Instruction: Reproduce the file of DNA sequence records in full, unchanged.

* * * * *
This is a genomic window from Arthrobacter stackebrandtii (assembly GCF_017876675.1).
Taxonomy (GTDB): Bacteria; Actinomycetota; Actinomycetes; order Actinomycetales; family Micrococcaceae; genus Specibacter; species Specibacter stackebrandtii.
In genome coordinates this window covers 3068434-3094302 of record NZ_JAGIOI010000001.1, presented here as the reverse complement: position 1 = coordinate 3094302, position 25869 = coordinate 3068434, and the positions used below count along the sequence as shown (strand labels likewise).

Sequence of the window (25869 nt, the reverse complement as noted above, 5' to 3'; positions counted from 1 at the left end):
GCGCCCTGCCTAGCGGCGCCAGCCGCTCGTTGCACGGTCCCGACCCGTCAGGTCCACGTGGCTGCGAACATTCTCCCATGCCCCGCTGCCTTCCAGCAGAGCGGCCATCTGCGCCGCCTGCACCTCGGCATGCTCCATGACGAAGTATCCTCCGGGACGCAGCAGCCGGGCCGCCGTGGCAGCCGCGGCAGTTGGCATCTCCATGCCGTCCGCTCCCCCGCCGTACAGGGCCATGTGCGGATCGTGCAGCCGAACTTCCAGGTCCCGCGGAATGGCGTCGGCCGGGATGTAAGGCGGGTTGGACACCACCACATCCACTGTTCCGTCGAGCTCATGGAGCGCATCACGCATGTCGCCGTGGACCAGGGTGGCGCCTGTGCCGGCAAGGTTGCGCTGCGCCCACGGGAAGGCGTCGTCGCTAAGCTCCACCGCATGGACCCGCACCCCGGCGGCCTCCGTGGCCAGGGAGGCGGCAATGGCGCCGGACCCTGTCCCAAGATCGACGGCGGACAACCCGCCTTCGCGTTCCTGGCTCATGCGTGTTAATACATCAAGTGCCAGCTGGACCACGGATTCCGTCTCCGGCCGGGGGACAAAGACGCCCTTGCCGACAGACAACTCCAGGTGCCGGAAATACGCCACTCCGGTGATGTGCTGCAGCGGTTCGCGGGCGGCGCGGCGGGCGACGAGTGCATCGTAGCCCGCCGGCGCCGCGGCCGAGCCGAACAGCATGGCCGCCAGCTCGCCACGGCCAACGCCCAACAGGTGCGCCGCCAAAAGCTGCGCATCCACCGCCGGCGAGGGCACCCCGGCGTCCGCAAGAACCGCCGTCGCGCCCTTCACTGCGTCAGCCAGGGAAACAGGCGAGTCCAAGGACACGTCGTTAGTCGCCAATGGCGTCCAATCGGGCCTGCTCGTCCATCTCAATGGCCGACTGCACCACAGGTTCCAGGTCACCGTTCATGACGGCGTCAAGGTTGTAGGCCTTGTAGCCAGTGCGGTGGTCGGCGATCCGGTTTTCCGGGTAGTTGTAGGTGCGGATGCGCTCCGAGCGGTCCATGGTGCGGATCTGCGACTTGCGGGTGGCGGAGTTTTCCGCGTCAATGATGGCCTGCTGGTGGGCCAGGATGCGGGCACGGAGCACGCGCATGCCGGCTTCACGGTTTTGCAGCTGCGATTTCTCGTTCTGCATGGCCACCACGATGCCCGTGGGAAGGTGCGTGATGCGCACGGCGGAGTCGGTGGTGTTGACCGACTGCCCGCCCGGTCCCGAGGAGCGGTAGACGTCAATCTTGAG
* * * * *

This is a genomic window from Arthrobacter stackebrandtii (assembly GCF_017876675.1).
Taxonomy (GTDB): Bacteria; Actinomycetota; Actinomycetes; order Actinomycetales; family Micrococcaceae; genus Specibacter; species Specibacter stackebrandtii.
In genome coordinates this window covers 3068434-3094302 of record NZ_JAGIOI010000001.1, presented here as the reverse complement: position 1 = coordinate 3094302, position 25869 = coordinate 3068434, and the positions used below count along the sequence as shown (strand labels likewise).

Sequence of the window (25869 nt, the reverse complement as noted above, 5' to 3'; positions counted from 1 at the left end):
GCGCCCTGCCTAGCGGCGCCAGCCGCTCGTTGCACGGTCCCGACCCGTCAGGTCCACGTGGCTGCGAACATTCTCCCATGCCCCGCTGCCTTCCAGCAGAGCGGCCATCTGCGCCGCCTGCACCTCGGCATGCTCCATGACGAAGTATCCTCCGGGACGCAGCAGCCGGGCCGCCGTGGCAGCCGCGGCAGTTGGCATCTCCATGCCGTCCGCTCCCCCGCCGTACAGGGCCATGTGCGGATCGTGCAGCCGAACTTCCAGGTCCCGCGGAATGGCGTCGGCCGGGATGTAAGGCGGGTTGGACACCACCACATCCACTGTTCCGTCGAGCTCATGGAGCGCATCACGCATGTCGCCGTGGACCAGGGTGGCGCCTGTGCCGGCAAGGTTGCGCTGCGCCCACGGGAAGGCGTCGTCGCTAAGCTCCACCGCATGGACCCGCACCCCGGCGGCCTCCGTGGCCAGGGAGGCGGCAATGGCGCCGGACCCTGTCCCAAGATCGACGGCGGACAACCCGCCTTCGCGTTCCTGGCTCATGCGTGTTAATACATCAAGTGCCAGCTGGACCACGGATTCCGTCTCCGGCCGGGGGACAAAGACGCCCTTGCCGACAGACAACTCCAGGTGCCGGAAATACGCCACTCCGGTGATGTGCTGCAGCGGTTCGCGGGCGGCGCGGCGGGCGACGAGTGCATCGTAGCCCGCCGGCGCCGCGGCCGAGCCGAACAGCATGGCCGCCAGCTCGCCACGGCCAACGCCCAACAGGTGCGCCGCCAAAAGCTGCGCATCCACCGCCGGCGAGGGCACCCCGGCGTCCGCAAGAACCGCCGTCGCGCCCTTCACTGCGTCAGCCAGGGAAACAGGCGAGTCCAAGGACACGTCGTTAGTCGCCAATGGCGTCCAATCGGGCCTGCTCGTCCATCTCAATGGCCGACTGCACCACAGGTTCCAGGTCACCGTTCATGACGGCGTCAAGGTTGTAGGCCTTGTAGCCAGTGCGGTGGTCGGCGATCCGGTTTTCCGGGTAGTTGTAGGTGCGGATGCGCTCCGAGCGGTCCATGGTGCGGATCTGCGACTTGCGGGTGGCGGAGTTTTCCGCGTCAATGATGGCCTGCTGGTGGGCCAGGATGCGGGCACGGAGCACGCGCATGCCGGCTTCACGGTTTTGCAGCTGCGATTTCTCGTTCTGCATGGCCACCACGATGCCCGTGGGAAGGTGCGTGATGCGCACGGCGGAGTCGGTGGTGTTGACCGACTGCCCGCCCGGTCCCGAGGAGCGGTAGACGTCAATCTTGAG